A tag is a keyword or label that categorizes your question with other, similar questions. Using the right tags makes it easier for others to find and answer your question.

Type to find tags:
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the visual perceptual property corresponding in humans to the categories called red, green, blue and others
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the art of writing promotional text to make an emotional impression on the reader, usually to encourage a purchase. Don't confuse with [tag:copyright].
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an agent, either a human agent (end-user) or software agent, who uses a computer or network service. Someone who uses the UI as opposed to someone developing it.
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an electronic visual display that can detect the presence and location of a touch within the display area
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sliding text, images or video across a monitor or display
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several different controls such as textboxes, dropdown lists and radio buttons who reside in a (web) form.
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for questions about web sites designed to be viewed on mobile devices.
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Recommended practices published by an OEM, government, or other organization (e.g. Apple Human Interface Guidelines)
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program installed on user's machine as opposed to a program that runs remotely and is accessed via an internet browser.
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digital electronic mail sent over the internet.
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for questions that specifically ask about academic papers or other scientific research
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Feedback covers both how apps and websites respond to user input, flagging errors, showing effects of actions etc to them AND anything to do with giving and soliciting feedback for the developers and …
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widget and menu behavior where hover or click shows contents immediately below.
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a tab widget presents one out of a number of same sized panels to interact with. Which panel is presented is chosen from a list along one edge.
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Hyperlinks indicate that clicking on a piece of text or image will take you to related information.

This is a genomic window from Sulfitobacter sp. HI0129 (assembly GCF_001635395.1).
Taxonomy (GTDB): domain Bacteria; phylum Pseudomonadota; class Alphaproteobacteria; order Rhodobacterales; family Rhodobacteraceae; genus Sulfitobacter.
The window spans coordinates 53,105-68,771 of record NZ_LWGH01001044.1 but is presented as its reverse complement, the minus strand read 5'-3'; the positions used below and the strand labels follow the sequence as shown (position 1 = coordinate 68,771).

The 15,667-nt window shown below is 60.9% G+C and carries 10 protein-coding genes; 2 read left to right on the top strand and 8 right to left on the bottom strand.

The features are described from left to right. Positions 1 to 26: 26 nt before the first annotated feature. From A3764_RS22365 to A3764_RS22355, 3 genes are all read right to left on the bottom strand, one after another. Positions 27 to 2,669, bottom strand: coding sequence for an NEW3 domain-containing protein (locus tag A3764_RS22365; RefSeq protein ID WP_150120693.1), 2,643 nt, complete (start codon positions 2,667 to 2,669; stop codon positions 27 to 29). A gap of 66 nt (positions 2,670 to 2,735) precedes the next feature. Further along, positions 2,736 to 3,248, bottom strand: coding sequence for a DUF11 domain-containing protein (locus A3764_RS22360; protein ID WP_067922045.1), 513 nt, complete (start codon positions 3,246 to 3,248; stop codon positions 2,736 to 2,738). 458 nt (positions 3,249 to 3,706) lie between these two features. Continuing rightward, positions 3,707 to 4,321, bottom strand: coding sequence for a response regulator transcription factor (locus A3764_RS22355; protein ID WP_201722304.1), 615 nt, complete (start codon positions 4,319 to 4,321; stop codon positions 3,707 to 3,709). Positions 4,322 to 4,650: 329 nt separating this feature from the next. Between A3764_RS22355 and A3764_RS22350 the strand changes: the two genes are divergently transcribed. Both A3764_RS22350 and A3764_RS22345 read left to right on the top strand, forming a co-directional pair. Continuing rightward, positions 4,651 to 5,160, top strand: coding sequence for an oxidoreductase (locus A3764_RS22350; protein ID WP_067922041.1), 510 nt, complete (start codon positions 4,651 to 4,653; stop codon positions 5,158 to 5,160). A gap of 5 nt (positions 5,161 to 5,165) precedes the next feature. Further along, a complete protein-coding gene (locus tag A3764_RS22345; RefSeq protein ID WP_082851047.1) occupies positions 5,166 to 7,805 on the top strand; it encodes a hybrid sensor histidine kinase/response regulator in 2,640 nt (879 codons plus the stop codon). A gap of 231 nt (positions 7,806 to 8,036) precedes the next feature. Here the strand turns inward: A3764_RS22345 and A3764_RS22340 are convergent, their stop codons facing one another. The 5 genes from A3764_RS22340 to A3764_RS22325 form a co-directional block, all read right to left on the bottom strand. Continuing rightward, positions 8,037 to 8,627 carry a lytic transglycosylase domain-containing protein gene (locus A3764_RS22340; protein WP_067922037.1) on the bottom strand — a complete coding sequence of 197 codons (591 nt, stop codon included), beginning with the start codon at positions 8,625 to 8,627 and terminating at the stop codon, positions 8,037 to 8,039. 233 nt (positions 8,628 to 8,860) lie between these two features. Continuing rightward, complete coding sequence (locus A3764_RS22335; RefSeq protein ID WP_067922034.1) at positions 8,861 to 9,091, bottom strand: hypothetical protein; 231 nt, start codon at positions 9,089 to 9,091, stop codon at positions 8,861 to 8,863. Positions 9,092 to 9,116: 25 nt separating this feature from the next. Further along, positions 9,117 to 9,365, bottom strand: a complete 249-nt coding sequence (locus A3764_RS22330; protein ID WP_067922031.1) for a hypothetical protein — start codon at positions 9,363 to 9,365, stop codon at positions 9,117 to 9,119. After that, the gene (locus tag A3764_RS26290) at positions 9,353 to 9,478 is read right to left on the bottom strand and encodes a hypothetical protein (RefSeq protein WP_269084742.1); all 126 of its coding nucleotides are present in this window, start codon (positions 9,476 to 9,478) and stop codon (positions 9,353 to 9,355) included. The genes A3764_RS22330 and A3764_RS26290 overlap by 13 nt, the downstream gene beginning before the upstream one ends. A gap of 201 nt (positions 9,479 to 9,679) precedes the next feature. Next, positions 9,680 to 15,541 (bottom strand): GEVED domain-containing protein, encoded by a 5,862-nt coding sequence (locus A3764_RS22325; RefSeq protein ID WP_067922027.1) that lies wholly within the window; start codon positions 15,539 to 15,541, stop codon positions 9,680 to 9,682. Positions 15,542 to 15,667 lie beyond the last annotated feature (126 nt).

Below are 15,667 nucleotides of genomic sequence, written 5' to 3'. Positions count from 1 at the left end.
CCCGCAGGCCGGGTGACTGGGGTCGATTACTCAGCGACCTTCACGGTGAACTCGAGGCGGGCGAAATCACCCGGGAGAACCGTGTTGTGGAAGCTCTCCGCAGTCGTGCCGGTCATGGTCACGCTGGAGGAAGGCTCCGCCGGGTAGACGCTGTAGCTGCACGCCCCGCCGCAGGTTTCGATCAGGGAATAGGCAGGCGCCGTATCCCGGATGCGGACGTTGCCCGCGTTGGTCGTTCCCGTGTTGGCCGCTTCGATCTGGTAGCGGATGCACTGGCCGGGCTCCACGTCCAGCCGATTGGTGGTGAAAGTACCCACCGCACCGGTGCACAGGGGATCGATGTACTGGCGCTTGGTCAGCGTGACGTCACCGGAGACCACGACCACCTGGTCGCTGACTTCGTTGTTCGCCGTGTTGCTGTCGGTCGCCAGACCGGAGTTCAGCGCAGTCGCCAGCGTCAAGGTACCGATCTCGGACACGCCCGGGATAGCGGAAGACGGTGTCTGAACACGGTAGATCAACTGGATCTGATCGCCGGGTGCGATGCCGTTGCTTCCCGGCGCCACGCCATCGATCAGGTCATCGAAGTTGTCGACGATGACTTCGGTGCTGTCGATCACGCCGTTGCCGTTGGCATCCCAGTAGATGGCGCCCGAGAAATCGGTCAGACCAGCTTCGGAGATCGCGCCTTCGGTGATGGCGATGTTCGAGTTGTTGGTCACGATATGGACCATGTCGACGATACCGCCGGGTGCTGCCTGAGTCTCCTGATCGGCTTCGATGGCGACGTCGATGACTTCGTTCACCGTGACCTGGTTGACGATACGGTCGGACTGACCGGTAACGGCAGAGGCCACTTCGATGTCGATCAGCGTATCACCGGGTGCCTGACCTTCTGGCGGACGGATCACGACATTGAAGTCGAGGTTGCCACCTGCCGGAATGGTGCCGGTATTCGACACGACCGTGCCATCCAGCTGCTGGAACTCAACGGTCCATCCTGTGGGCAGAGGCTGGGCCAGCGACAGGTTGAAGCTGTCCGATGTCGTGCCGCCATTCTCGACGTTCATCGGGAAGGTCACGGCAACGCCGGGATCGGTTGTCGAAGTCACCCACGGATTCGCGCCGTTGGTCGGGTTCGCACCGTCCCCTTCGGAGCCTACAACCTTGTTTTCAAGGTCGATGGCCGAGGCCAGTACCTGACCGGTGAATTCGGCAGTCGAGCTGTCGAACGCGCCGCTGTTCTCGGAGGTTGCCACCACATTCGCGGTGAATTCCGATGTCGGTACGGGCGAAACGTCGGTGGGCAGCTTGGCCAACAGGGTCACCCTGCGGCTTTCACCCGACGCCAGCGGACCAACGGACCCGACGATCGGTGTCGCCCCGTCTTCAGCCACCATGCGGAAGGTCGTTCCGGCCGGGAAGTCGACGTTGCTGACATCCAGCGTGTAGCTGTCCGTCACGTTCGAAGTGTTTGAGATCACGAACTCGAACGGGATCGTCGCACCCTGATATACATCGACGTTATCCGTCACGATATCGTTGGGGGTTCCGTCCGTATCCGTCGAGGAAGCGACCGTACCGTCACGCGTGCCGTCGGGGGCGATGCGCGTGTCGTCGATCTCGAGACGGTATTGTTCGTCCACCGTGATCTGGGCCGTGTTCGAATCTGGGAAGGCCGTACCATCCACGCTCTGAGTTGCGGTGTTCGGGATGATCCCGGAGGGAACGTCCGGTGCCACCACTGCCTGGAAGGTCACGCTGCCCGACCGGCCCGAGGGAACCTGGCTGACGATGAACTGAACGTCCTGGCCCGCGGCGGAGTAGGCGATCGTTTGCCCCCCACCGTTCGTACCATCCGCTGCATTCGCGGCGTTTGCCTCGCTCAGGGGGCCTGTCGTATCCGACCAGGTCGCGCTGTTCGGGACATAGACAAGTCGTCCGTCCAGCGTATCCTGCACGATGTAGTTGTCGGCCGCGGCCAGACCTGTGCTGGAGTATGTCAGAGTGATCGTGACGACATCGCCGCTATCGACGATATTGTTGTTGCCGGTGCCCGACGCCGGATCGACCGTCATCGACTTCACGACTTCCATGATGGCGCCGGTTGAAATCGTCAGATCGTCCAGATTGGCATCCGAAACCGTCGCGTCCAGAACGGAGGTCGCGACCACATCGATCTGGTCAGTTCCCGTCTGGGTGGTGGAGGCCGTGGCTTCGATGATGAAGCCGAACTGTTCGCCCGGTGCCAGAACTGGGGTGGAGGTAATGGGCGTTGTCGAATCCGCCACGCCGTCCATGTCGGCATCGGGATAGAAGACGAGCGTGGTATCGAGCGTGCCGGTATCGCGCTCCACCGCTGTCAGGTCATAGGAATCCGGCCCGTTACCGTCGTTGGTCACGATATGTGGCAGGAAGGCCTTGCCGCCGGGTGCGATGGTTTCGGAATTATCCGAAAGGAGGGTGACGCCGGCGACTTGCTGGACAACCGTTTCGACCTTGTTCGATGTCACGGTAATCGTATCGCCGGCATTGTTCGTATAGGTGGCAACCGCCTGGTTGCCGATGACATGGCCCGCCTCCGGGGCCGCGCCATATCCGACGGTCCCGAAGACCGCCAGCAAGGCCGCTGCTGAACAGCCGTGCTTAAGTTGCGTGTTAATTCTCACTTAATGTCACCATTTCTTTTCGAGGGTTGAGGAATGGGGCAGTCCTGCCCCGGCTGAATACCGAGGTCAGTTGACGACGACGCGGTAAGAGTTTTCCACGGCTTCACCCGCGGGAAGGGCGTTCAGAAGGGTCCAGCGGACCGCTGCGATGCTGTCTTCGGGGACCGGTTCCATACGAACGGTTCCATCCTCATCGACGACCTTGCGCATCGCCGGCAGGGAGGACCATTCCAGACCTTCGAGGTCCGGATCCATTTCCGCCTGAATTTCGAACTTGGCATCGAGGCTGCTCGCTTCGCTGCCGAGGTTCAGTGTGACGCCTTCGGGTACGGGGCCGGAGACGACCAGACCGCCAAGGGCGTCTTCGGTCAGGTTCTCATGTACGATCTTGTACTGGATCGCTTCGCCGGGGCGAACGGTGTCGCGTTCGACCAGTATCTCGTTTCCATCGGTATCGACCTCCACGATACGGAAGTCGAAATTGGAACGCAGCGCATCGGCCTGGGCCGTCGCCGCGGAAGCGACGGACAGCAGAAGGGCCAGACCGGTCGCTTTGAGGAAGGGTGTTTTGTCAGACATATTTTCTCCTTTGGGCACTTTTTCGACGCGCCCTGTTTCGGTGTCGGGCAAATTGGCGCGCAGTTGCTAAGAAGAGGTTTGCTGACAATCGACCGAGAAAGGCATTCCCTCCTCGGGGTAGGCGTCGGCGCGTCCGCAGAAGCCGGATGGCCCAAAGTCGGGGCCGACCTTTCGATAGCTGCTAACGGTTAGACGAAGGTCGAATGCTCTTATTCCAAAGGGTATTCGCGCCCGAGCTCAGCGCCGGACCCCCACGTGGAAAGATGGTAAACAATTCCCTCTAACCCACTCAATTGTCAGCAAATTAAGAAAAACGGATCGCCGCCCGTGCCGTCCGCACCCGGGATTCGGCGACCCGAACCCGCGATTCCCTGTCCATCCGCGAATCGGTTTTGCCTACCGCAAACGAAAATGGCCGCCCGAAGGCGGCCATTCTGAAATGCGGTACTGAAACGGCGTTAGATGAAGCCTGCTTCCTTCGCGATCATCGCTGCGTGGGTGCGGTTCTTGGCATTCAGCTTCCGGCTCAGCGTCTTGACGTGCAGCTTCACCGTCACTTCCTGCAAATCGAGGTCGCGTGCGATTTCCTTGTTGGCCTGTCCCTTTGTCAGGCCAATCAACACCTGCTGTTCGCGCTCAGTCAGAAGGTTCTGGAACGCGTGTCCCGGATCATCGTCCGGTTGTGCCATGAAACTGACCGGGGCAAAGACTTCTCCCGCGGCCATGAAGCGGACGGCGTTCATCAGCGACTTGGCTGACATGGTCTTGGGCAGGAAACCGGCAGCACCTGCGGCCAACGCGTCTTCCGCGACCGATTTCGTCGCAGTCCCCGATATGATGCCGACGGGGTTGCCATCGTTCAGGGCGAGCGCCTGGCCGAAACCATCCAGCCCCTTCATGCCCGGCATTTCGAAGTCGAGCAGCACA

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guide the user as to what information is needed or presented.
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The main body of printed or written matter on a page.
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For questions involving physical interfaces and interactions with "real world" objects.
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Questions relating to the general UX field, such as career, academic aspects, its relation to other fields and disciplines, and other topics that relate to the field as a whole.
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widgets that allow a single item to be selected or not. Usually shown by a square box, with a check mark in it if selected.
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A software application designed to run on smartphones, tablet computers and other mobile devices.
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a picture appearing as an element in a UI. Usually photographic rather than a drawn representation.
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information displayed when an unexpected condition occurs, usually on a computer or other device
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All questions involving the selection objects to be acted upon, including contiguous selection (e.g. strings of text), multiple selection (e.g. checkboxes), and single selection (e.g. radio buttons).
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a message to a user about some event.
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Rectangular layout of information. As well as tables, grid layout also refers to a 'typographic grid' used to position items on a page.
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The consistency that users expect from products.
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Web often refers to content on the internet accessed by a web browser.
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evaluate a product by testing it on users. This can be seen as an irreplaceable usability practice, since it gives direct input on how real users use the system.
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A secret word or string of characters that is used for authentication, to prove identity or gain access to a resource.
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when and how best to give feedback to users about invalid entries in data they have provided.
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Numerical or other information represented in a form suitable for processing by computer.
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Psychological principles as they relate to user interface and user experience design.
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Entry representing a particular day or a range/group of days.
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a basic visual guide of the user interface.
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kept secure to prevent unauthorized access.